There are smaller curiosities, too, including tapeworms harvested from the guts of the Boston elite, a room full of glass animals, and a sea unicorn known as the narwhal.
The only thing the Agassiz Museum is missing is science.
The extensive display of Galapagos finches -- the kind that inspired Charles Darwin to develop his theory of evolution -- includes no reference to Darwin or explanation for the different shapes of their beaks. The only family tree in the museum shows the modern wolf descending from the cave bear descending from the sabertoothed tiger.
"You bring up a sore point," said Douglas Causey, head curator in ornithology at the Museum of Comparative Zoology. "Some of the displays are basically stuffed animals in a glass box, and that's not very informative."
The Harvard-based museum is one of the oldest natural history museums in the country and home to a world-class research collection, which has spurred many advances in evolutionary theory. But the museum's public face is more a monument to Victorian taxidermy than to science education.
Now, nearly a decade after deciding to refocus its mission on public outreach instead of simply collecting specimens, the museum is slowly starting to update its displays -- many of which date back a century or more.
"If only it were cheap and easy to do, it would have been done a long time ago," said Causey, pointing out that while Harvard is rich, the Harvard Natural History Museum is not.
Causey promises to make some changes, despite the lack of funds. "Given the limited budget that we have, I'm going to find a way, even if it's just retyping labels," he said.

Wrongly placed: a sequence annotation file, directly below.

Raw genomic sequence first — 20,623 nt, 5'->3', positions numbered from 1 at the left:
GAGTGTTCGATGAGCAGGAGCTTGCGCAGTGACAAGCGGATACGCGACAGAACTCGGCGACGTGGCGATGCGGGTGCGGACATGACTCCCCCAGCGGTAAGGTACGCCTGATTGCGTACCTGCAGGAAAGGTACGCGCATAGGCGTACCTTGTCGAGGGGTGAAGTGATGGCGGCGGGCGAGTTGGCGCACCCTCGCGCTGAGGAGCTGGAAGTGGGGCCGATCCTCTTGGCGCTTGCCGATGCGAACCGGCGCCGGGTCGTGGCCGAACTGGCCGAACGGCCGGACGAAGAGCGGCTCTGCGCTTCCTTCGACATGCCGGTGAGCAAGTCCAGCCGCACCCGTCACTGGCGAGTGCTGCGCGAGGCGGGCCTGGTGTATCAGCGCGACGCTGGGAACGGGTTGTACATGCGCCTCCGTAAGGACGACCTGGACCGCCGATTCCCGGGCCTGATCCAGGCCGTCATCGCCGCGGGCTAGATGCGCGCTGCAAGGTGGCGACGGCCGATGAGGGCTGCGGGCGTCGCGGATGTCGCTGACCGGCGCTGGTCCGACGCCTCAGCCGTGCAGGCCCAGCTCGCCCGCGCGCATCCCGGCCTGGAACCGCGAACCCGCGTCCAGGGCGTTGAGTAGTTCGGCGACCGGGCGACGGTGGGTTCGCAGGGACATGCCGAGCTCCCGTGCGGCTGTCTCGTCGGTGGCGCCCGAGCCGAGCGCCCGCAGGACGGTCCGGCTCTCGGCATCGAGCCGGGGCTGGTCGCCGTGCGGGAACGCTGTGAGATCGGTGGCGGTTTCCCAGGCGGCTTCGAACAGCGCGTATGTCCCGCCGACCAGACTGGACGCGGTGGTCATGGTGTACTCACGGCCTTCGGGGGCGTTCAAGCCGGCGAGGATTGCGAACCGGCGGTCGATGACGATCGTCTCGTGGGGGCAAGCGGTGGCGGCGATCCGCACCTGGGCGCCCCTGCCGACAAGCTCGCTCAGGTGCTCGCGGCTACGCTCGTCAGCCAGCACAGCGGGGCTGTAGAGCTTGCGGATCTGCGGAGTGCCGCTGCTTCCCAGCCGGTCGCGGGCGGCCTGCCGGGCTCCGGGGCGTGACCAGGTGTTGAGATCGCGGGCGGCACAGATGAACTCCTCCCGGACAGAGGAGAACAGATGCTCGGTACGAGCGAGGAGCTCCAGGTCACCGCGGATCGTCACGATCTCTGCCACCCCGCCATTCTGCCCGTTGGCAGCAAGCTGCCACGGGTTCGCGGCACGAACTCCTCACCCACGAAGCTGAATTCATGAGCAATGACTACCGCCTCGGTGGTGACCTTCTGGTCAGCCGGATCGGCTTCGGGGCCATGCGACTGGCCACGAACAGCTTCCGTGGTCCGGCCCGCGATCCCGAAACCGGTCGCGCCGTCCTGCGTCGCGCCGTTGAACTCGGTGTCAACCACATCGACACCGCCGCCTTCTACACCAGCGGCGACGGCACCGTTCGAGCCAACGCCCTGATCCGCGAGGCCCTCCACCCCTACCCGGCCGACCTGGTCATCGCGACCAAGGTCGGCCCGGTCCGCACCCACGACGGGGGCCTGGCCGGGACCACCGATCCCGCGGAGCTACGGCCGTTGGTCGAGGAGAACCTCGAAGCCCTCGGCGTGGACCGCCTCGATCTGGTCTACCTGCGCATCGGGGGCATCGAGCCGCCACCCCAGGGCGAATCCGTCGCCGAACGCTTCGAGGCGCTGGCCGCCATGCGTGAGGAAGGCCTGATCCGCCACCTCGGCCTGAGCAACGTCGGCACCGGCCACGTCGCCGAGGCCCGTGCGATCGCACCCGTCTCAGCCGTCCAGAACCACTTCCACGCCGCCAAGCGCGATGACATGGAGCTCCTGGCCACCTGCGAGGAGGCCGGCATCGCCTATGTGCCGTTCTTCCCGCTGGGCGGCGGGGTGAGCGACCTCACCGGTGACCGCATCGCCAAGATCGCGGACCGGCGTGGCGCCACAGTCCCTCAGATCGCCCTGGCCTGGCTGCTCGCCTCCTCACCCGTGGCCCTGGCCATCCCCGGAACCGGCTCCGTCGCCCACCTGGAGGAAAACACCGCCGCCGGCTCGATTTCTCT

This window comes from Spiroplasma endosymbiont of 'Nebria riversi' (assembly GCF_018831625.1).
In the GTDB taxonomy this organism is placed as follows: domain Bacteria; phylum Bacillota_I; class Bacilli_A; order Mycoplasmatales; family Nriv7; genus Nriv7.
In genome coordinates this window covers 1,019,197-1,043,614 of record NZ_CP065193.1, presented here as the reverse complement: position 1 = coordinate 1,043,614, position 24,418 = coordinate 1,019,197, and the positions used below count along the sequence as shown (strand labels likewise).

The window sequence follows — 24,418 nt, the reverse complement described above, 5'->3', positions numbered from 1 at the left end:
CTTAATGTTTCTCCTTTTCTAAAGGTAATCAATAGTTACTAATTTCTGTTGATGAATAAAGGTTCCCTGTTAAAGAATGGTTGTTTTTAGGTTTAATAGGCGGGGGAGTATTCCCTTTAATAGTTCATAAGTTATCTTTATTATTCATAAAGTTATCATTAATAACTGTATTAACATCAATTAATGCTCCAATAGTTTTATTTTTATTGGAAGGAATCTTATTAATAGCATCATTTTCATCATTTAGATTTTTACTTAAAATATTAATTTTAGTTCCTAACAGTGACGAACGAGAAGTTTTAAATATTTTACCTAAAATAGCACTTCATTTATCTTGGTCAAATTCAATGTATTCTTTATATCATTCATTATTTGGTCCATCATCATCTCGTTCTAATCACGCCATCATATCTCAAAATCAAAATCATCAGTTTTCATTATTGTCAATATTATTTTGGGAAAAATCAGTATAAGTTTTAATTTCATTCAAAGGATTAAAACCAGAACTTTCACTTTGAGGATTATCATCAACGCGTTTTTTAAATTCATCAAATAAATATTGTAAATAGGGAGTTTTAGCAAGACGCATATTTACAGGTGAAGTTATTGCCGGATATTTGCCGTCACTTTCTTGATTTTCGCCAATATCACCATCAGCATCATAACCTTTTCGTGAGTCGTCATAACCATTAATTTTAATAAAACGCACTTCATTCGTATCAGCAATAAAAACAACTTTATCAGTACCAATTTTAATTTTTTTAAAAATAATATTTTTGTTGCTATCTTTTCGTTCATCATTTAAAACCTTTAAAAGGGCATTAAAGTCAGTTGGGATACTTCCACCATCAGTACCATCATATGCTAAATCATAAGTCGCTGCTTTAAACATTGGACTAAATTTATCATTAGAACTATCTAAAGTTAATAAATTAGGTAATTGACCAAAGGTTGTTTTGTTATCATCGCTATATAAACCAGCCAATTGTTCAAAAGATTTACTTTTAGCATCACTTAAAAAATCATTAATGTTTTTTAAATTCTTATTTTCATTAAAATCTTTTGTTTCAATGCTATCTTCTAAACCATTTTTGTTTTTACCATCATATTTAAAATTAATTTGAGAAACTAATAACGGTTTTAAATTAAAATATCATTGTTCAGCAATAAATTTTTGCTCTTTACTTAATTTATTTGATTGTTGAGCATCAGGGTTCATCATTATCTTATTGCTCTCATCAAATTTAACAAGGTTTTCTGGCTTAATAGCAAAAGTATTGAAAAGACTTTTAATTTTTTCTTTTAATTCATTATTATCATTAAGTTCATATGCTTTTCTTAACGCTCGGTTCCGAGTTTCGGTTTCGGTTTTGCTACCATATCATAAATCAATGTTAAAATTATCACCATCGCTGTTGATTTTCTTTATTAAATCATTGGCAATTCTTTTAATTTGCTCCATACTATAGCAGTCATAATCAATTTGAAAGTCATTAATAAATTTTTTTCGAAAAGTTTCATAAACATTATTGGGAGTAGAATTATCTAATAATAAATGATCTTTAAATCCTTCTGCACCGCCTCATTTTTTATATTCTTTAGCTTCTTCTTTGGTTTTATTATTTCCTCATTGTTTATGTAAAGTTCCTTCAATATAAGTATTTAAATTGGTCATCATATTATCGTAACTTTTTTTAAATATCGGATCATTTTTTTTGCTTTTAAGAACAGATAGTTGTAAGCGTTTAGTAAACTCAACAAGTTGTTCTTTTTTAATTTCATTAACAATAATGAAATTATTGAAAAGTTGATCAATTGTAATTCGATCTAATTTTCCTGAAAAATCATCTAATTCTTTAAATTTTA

It might make sense to start with the finch exhibit, which was likely designed by the museum's first director, the naturalist Louis Agassiz, who founded Harvard's Museum of Comparative Zoology in 1859.
Agassiz, who set the museum on the course it still follows today, went to his grave attempting to refute Darwin. Like his mentor, the legendary French taxonomist Georges Cuvier, Agassiz believed that all organisms were created by God one by one to match their own habitats.
"The evolutionary tradition came slow to this museum, because the first director was anti-evolutionist," Causey said.
The goal back then, it seems, was to overwhelm the viewer into a sense of awe at the teeming precision of all God's creation. Agassiz went so far as to refer to taxonomic systems -- the different ways that all of life could be divided into hierarchical groupings -- as "translations into the human language of the thoughts of the Creator."
When his students began to embrace Darwin -- including his own son Alexander, who took over the museum on his death -- Agassiz's faith-based naturalism was replaced by a more scientific humanism. But the museum's layout has not changed all that much since the days of its first director.
The Hall of Mammals is stocked from ceiling to floor with a rich array of skeletons and taxidermied creatures, from the chest-pounding mountain gorilla to the ceiling-suspended right whale. That two-story Victorian space -- the gold standard of its day -- has remained unchanged since Alexander Agassiz designed it a century ago.
"Some of those displays are relics," the museum's current director, James Hanken, readily admits. "They are objects frozen in time. You don't get to see this kind of display in many places."
Causey points out an exhibit that dates back to the 1870s, possibly the oldest left in the museum: a wall of hummingbirds. A full wall of hummingbirds, mounted on an undulating backboard, dozens and dozens, all of different sizes, colors, and shapes. It's a jawdropping display of biological diversity.
But then what?